Welcome back to How’d They Do That? Each week, we check out behind the scenes stills and video from the making of some of cinema’s greatest! With May 4th upon us, there’s no better time than taking a look back behind the scenes of Star Wars – specifically Return of the Jedi – the film in which I’ve seen the least behind the scenes shots from! Check out the below pictures and video from the making of the final film in the original Star Wars trilogy!
First off the rank is a great example of one of many matte paintings that were used throughout the making of Return of the Jedi. Below we see ILM artist Chris Evans painting in rows of Stormtroopers awaiting the arrival of the Imperial shuttle aboard the second Death Star. Matte Paintings are a method of extending sets out well beyond the scale of whats shot in the camera. They almost act as a ‘frame’ around the live action footage.
Below we see the actual set that was built for the same hangar. Ultimately the matte painting was superimposed on top of the footage and voila – you have a Death Star hanger with rows and rows of additional stormtroopers!
Jabba’s palace on Tatooine feature many fantastic creatures – none more disgusting than that Hutt crime lord himself. Below we see the effects crew start putting together final Jabba puppet. Jabba was designed by Stuart Freeborn (who also designed Yoda and many other creatures). The Jabba puppet required 3 puppeteers to operate, with the eyes and facial expressions operated via radio control.
Besides Jabba, the other heavily feature creature was the almighty Rancor. Initially, on George Lucas‘s suggestion, ILM attempted to do the Rancor as a ‘man in suit’, with multiple performers working within the same suit. Below, Phil Tippet (left) works with the performers with the Rancor suit.
The rod puppet footage was combined with insert shorts of Mark Hamill filmed on set with props such as the giant rancor hand
Below, ILM‘s legendary Dennis Muren explains the evolution of the Rancor in Return of the Jedi
As most Star Wars fans know, the working title of Return of the Jedi was “Blue Harvest” – a fictional film with the tagline “Horror beyond imagination”. This ruse was throughout production but was heavily used when filming the Sail Barge sequence in Yuma, Arizona. The filming of this sequence was done over a Thanksgiving weekend, the same weekend the dunes hosted a large dunebuggy enthusiast meet. Whilst the fake title and various security measures were put into place, some keen fans figured out what was really filming and refused to leave until they got a few autographs.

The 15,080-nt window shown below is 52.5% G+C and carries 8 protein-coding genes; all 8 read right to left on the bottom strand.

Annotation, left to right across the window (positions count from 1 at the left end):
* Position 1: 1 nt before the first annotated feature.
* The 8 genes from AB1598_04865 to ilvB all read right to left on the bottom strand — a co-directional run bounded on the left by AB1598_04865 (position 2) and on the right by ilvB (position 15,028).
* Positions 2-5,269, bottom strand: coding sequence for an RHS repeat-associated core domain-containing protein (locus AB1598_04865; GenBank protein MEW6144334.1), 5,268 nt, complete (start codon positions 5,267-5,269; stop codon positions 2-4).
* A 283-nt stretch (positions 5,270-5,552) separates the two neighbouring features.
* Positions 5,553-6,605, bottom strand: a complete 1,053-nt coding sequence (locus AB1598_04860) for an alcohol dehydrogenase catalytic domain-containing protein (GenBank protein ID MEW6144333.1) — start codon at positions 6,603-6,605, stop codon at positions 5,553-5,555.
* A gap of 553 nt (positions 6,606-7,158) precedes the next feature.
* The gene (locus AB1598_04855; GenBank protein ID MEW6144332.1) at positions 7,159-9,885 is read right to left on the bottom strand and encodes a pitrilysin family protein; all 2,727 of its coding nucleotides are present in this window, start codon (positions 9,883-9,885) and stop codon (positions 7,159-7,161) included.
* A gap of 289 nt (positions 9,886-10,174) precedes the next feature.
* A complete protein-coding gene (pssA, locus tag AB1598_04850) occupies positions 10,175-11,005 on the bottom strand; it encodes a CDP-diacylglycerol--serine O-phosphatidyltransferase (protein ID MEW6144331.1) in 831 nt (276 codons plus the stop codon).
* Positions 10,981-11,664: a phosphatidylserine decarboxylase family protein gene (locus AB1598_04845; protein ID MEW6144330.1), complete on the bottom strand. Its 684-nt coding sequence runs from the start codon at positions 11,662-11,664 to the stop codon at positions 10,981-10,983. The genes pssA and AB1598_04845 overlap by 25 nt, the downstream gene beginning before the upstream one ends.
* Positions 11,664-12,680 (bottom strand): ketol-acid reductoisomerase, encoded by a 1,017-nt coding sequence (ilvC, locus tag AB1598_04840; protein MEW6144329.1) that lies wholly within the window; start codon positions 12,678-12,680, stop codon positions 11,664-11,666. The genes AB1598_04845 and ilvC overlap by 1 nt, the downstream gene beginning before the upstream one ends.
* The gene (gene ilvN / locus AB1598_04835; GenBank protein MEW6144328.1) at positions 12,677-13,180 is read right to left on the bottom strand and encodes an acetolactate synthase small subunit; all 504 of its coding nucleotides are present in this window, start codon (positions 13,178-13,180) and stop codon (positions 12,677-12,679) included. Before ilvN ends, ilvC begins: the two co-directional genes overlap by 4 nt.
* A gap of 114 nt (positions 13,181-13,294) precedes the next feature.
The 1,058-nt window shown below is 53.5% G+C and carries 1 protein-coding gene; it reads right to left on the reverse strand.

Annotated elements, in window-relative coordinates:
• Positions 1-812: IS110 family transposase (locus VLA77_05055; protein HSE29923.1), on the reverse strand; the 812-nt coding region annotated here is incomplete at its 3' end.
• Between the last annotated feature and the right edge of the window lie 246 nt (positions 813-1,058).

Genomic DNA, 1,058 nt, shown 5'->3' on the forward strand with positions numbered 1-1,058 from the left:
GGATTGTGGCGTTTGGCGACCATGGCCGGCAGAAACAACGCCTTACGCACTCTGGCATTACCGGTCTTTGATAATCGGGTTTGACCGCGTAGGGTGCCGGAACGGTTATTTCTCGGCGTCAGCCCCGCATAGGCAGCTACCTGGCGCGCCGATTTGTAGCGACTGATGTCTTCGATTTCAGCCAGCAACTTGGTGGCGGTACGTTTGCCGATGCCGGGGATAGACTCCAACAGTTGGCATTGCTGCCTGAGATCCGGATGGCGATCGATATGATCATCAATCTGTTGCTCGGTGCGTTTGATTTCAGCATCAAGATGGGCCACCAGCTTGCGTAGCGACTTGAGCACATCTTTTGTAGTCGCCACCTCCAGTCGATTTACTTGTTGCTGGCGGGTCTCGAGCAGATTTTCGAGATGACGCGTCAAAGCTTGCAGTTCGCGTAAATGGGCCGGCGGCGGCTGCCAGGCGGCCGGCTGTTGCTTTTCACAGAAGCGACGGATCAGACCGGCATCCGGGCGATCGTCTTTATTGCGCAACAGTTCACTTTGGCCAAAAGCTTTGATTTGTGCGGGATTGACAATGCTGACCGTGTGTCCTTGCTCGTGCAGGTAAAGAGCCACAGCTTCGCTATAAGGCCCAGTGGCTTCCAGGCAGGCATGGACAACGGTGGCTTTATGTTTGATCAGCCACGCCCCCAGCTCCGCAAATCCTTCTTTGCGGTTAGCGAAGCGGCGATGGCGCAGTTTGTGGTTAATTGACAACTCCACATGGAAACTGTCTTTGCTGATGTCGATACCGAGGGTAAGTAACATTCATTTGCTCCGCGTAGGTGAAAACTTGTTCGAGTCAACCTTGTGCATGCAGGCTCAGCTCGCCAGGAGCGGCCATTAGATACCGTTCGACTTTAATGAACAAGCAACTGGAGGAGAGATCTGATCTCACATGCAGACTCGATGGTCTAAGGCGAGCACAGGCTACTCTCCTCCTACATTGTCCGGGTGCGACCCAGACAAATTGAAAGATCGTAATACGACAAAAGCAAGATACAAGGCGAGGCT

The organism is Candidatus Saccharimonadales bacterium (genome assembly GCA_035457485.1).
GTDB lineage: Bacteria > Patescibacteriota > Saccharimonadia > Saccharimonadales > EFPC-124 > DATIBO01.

Below, a young(er) Ian McDiarmid is ready to shoot his sequences as the emperor.
The Speeder Bike sequence is a true highlight of the film, and a wonderfully inventive sequence, both on and off the camera. To capture the speed the bikes fly through the forest, a camera operator walked VERY SLOWLY, through the forest, capturing the image a 3/4 a frame per second. Having a cameraman walk this (rather than putting a camera on a quadbike or something) allowed the footage to appear smooth and steady. The footage was then sped up 30 times to the standard 24 frames per second. This was incredibly slow, but clever filmmaking at work.
Below we see Dennis Muren and George Lucas directing Carrie Fisher and Mark Hamill on the speeders being shot against a blue screen. This footage would ultimately be placed against the forest backdrop.
For shots that didn’t rely on close ups – stop motion puppets were used to film the bikes. Below, Phil Tippet slightly adjusts the Luke puppet atop the bike, ready for the next shot.
Below, an ILM staffer moves the stop motion AT-ST as it stumbles over the log trap.
“Just kill me off George – I have Indiana Jones now, I don’t need this teddy bear rubbish”
Finally, a great behind the scenes shot from the shooting of the final confrontation between father and son. Director Richard Marquand can be seen on the far right, overseeing this dramatic sequence.
May the 4th be with you everybody! Hope you enjoyed this look back at Return of the Jedi. As always, if you have a film you’d like us to explore – drop a note in the comments. Until next time, keep watching and asking How’d They Do That!